“They watch because the whole world’s turned voyeuristic, that’s why. Everyone’s got scandal fever.” Patterson made a sound of disgust. “Peeping Toms in the making, the lot of them. And you and your queer buddies give them debauched crap to gape at, night after night. I bet you just love turning good people into faggots and idiots just like you.”
Turner tapped his pen against the edge of his notebook and cleared his throat. “When you saw Darius, how did he seem to you?” His attempt to change the subject wasn’t lost on Gavin, and he was grateful for a distraction from Patterson’s tirade. “Did he look worried? Scared? Was he different in any way?”
He focused on Turner’s eyes. A jolt of heat ran through his veins as their gazes met, held. “Not that I can remember. He was drinking and laughing. He talked about this show he wanted to produce, but that was Darius, always with the new ideas, trying to come up with the next big thing. He wasn’t happy to just be doing this, like the rest of us. He wanted to plan for his future.”
“Do you know anything about those plans? Anything that might have gotten him killed?”
Gavin though about the question for a minute, then hung his head. “I usually tuned out when Darius talked about his schemes. They didn’t include me.”
“And that upset you, didn’t it?” Patterson moved away from the mirror and then splayed his hands on the metal table as he leaned toward Gavin. “Darius Walker wanted to move on, and he wasn’t willing to take you with him. That must have pissed you off something fierce.”
Gavin turned away from Patterson’s piercing gaze. He looked past Turner, at his own reflection in the two-way mirror. This morning’s makeup session might as well have been a lifetime ago. His eyeliner had smeared around his eyes, giving him a raccoon look he never allowed while he was sober. His skin was ashen, his eyes bloodshot, and the spikes in his hair had begun to droop. He looked downright pathetic and felt worse.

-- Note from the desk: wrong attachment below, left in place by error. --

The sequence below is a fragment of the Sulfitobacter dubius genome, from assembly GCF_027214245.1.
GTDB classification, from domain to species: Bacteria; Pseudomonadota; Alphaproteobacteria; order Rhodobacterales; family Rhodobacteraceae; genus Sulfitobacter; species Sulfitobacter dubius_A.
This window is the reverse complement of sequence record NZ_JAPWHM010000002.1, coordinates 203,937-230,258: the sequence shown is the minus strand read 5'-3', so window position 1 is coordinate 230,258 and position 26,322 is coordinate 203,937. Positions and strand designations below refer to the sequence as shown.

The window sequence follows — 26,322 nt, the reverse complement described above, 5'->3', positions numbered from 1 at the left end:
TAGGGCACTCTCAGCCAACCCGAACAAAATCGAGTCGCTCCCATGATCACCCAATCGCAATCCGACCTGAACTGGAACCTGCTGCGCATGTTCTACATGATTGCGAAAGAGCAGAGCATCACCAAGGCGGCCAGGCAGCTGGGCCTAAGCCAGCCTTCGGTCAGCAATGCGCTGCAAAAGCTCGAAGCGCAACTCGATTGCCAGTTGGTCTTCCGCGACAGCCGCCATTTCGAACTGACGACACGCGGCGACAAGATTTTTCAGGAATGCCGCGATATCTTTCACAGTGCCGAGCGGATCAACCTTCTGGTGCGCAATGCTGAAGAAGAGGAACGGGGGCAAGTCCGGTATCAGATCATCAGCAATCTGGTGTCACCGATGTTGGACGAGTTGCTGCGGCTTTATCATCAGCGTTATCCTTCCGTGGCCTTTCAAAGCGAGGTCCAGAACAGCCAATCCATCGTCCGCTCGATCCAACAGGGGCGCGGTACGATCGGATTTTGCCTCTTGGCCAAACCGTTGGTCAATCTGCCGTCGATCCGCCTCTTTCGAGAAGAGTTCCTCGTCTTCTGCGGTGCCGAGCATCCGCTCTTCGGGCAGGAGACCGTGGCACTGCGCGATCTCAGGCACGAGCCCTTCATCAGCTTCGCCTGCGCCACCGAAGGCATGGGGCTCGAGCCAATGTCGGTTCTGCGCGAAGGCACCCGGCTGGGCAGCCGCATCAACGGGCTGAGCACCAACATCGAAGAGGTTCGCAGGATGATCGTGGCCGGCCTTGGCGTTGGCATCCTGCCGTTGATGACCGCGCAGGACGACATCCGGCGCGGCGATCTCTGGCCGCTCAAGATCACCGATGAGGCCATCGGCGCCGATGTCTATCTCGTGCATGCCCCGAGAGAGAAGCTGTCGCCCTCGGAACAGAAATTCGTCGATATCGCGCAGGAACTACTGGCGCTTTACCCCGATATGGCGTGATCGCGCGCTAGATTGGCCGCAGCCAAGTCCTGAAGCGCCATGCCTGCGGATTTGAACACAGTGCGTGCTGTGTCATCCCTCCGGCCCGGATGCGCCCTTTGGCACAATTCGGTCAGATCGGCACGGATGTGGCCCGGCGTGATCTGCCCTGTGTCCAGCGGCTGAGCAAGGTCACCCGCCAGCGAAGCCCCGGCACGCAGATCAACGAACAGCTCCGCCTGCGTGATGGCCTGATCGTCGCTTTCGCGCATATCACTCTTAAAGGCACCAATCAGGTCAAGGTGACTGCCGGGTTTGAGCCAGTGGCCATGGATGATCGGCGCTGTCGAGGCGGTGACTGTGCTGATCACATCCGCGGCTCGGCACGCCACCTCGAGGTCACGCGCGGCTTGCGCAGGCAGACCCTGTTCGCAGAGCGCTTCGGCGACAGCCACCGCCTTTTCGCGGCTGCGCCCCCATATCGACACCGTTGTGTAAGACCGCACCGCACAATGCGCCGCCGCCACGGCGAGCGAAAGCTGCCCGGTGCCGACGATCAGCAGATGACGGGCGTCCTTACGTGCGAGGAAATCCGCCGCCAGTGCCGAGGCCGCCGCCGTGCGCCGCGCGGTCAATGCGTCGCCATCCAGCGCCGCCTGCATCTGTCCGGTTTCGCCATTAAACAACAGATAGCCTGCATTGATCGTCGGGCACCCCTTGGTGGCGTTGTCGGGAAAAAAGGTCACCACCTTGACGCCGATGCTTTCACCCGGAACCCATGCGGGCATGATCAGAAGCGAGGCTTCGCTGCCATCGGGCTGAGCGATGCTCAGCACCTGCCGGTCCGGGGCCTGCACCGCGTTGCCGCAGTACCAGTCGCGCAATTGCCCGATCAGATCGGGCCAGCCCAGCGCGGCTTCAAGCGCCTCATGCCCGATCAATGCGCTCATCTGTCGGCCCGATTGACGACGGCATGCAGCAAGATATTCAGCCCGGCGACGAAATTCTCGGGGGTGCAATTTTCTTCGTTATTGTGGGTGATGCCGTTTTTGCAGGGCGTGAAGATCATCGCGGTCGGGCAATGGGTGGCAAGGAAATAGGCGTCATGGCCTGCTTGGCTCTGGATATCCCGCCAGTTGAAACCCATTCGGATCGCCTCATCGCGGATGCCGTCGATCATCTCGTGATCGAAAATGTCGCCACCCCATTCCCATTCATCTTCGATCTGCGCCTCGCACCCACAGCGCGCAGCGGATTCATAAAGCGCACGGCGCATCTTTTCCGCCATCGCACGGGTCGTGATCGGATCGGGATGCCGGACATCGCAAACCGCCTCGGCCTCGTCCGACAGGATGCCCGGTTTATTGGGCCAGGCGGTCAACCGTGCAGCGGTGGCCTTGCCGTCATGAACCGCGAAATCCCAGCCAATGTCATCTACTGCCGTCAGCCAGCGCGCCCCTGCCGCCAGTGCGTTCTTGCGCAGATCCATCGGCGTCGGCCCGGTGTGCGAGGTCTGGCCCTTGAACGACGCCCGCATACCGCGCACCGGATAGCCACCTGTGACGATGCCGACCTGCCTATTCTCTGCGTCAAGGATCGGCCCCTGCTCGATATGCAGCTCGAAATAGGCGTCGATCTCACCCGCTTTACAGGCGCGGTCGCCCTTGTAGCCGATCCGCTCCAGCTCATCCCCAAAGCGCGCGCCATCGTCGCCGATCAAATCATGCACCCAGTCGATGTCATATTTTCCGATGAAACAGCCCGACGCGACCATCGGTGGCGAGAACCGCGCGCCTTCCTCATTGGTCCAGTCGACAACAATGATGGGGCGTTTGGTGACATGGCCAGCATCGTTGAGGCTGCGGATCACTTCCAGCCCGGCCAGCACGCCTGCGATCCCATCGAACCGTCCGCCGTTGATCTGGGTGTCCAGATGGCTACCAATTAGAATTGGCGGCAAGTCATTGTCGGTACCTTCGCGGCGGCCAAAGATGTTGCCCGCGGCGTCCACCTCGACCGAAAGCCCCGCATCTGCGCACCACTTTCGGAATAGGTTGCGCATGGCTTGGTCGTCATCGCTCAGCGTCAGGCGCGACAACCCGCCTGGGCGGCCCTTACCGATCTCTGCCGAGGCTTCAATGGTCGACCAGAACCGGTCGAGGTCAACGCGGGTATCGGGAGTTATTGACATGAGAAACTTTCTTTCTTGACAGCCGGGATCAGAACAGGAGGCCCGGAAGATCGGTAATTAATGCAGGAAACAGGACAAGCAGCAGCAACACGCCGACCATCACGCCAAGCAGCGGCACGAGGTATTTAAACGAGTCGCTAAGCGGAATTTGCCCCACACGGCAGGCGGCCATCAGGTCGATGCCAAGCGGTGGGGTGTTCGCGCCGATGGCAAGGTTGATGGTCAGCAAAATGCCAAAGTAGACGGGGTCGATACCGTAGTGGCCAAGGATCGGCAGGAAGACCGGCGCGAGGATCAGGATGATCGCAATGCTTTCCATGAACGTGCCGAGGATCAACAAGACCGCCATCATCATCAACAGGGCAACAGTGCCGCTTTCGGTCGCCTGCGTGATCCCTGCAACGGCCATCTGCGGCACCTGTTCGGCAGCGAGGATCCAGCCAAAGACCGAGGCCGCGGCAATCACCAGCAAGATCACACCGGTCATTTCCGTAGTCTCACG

“I didn’t kill Darius,” Gavin said softly to no one in particular.
“How do you know?” Patterson asked. “You just said you don’t remember anything about those few hours at the club.”
“I’d remember something like that.” He looked down at his hands, clenched and unclenched his fingers. Patterson had said Darius had been stabbed. Surely he wouldn’t forget the feel of a knife gripped in his fist, or plunging it into a man’s flesh. Yet the picture of Darius’s body was so startling, so vivid. Could he have…? “No! No way.”
“We’ll need the clothes you were wearing last night, Mr. Cox.”
“No problem.” He’d shed them on the bedroom floor before changing into something more suitable for a TV interview. His housekeeper came in once a week, but she wasn’t due until the day after tomorrow. The leather pants and fitted sequin-covered tank he’d worn to the club would still be right where he’d left them.
Turner and Patterson exchanged a look. Patterson gave a small nod.
“All right, Mr. Cox, you’re free to go.” Turner tucked the notepad back into his pocket. “I’ll send an officer to pick up those clothes.”
Gavin rose, and his stiff legs ached in protest. God, what he wouldn’t give for a hot shower and a good night’s sleep.
Patterson didn’t bother with good-byes as he left the room. No Have a nice day,
no Don’t let the door hit you on the way out.
Though that last one was probably implied.
Turner paused at the door and turned back to Gavin. Their gazes met again, and Gavin’s breath caught in his throat.
Clearly, there was something else the detective wanted to say. Would he apologize to Gavin for Patterson’s behavior? Promise he’d do everything in his power to find Darius’s killer? Request an autograph? Ask for a date?
Before Gavin’s fantasies could spin entirely out of control, Turner cleared his throat. “Don’t leave town,” he said.